Poster Paper: Winners and Users: Labor Supply Responses to Medical Marijuana Legislation

Saturday, November 5, 2016
Columbia Ballroom (Washington Hilton)

*Names in bold indicate Presenter

Lincoln H. Groves, University of Wisconsin – Madison

Conservative estimates value the retail market for illicit drugs in the United States as a $100 billion industry, with roughly 40% of that revenue coming from marijuana consumption (RAND 2014).  As states consider removing restrictions on the sale of medicinal marijuana in the U.S., billions of dollars in revenue, along with a correspondingly large number of upstream and downstream jobs, could become legitimized.  Given the magnitude of this market, any potential public policy changes regarding the production, distribution, and final sale of a previously classified illicit drug could have large behavioral consequences.  In this research, I examine the labor supply effects of recent changes in Medical Marijuana Laws (MML) across the U.S.  Extending the recent work by Pacula, Powell, Heaton, and Sevigny (JPAM 2015), I consider how the state-level variation in policies legalizing the use of marijuana for medicinal purposes – which include patient registries, the allowance for home cultivation, and the opening of legal dispensaries – have affected the labor force participation (LFP) rates of various types of workers.

Theoretically, medical marijuana legalization could either positively or negatively impact labor supply.  Behavioral responses will depend upon the nature of access to marijuana in the state, the number of potential jobs created, and the characteristics of the individuals seeking access to the drug.  While estimated economic impacts vary widely, legalization could create thousands of jobs and new sources of taxable revenue in states allowing the mass production and distribution of marijuana (e.g., California, Colorado, or Washington).  Other states without legal dispensaries but other means of legalization, such as public registries or home cultivation allowances, could also experience increases in labor supply – albeit smaller – as consumption of marijuana becomes less stigmatized in the workplace.  Conversely, access to medical marijuana may increase recreational use in states with more lenient policies (see Pacula et al. 2015).  In turn, increased availability of the drug may further exacerbate declining LFP trends in select groups of workers (such as young, low-skilled males) who further withdraw from the broader society, choosing instead to couple greater access to marijuana with more leisure time.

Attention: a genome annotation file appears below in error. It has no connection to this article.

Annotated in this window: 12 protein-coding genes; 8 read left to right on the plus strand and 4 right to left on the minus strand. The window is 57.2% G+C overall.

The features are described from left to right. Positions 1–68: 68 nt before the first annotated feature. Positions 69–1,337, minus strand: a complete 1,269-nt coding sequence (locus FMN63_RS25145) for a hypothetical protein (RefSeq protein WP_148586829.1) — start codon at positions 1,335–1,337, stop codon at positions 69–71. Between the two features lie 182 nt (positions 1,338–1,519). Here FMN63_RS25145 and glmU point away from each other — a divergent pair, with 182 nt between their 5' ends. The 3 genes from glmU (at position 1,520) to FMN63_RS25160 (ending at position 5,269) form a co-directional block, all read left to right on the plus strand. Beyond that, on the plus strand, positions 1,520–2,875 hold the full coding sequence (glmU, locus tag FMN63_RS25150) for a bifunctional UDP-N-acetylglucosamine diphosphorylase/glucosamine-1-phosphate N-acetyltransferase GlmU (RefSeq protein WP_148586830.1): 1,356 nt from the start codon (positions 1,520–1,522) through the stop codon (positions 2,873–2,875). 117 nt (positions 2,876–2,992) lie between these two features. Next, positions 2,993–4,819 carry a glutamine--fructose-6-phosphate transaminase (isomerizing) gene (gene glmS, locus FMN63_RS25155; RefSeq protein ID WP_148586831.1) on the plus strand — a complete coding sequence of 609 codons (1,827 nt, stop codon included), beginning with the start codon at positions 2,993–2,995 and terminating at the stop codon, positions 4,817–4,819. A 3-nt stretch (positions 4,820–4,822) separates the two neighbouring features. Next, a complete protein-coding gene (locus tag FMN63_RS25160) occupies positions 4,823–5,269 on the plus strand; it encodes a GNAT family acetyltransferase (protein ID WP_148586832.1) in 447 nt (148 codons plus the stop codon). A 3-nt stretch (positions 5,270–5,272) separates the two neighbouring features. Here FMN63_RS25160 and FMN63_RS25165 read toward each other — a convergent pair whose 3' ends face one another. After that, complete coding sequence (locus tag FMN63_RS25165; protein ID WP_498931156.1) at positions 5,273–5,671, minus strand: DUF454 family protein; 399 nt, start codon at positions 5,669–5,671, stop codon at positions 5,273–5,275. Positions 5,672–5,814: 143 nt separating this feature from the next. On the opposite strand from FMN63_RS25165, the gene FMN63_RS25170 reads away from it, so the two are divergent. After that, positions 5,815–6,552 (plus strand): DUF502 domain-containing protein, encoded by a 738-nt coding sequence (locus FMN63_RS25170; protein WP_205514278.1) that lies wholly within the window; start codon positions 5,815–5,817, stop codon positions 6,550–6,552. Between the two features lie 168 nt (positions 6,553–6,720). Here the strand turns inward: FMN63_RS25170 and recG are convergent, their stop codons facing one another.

To identify the impacts of medical marijuana legislation on labor supply from 1992 to 2014, I will exploit the laws of 24 states which have approved medical marijuana in a quasi-experimental, difference-in-differences research design.  The nature of the access – e.g., patient registration, home cultivation, and dispensaries allowed – will be used to disentangle any potential labor supply effects.  Estimating equations by groups of workers (e.g., young, less-educated males; older, less-educated women, etc.), I will identify the impact of marijuana legalization on labor supply by comparing the pre and post LFP trends of a particular group of workers in the states which have expanded access to marijuana to a similar set of individuals residing in non-expansion states.  To test the sensitivity of my findings and minimize any potential confounding factors, I will perform an events analysis within short windows around legalization (e.g., five years before and after).